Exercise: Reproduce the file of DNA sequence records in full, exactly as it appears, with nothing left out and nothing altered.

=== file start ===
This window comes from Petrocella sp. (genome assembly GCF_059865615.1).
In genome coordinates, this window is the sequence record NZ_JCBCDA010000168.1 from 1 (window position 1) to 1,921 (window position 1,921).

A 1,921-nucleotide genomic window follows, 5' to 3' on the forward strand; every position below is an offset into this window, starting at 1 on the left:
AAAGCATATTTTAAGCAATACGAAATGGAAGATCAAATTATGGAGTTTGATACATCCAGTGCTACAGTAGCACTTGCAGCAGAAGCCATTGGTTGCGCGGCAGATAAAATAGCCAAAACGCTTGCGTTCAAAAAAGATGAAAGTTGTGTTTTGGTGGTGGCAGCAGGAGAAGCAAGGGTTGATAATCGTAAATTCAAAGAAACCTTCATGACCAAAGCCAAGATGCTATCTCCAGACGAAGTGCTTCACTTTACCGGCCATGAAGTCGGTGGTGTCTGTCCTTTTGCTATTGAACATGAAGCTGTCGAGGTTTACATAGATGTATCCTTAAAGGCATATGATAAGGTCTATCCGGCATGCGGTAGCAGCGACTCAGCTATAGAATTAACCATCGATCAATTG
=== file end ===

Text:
This window comes from Petrocella sp. (genome assembly GCF_059865615.1).
In genome coordinates, this window is the sequence record NZ_JCBCDA010000168.1 from 1 (window position 1) to 1,921 (window position 1,921).

A 1,921-nucleotide genomic window follows, 5' to 3' on the forward strand; every position below is an offset into this window, starting at 1 on the left:
AAAGCATATTTTAAGCAATACGAAATGGAAGATCAAATTATGGAGTTTGATACATCCAGTGCTACAGTAGCACTTGCAGCAGAAGCCATTGGTTGCGCGGCAGATAAAATAGCCAAAACGCTTGCGTTCAAAAAAGATGAAAGTTGTGTTTTGGTGGTGGCAGCAGGAGAAGCAAGGGTTGATAATCGTAAATTCAAAGAAACCTTCATGACCAAAGCCAAGATGCTATCTCCAGACGAAGTGCTTCACTTTACCGGCCATGAAGTCGGTGGTGTCTGTCCTTTTGCTATTGAACATGAAGCTGTCGAGGTTTACATAGATGTATCCTTAAAGGCATATGATAAGGTCTATCCGGCATGCGGTAGCAGCGACTCAGCTATAGAATTAACCATCGATCAATTG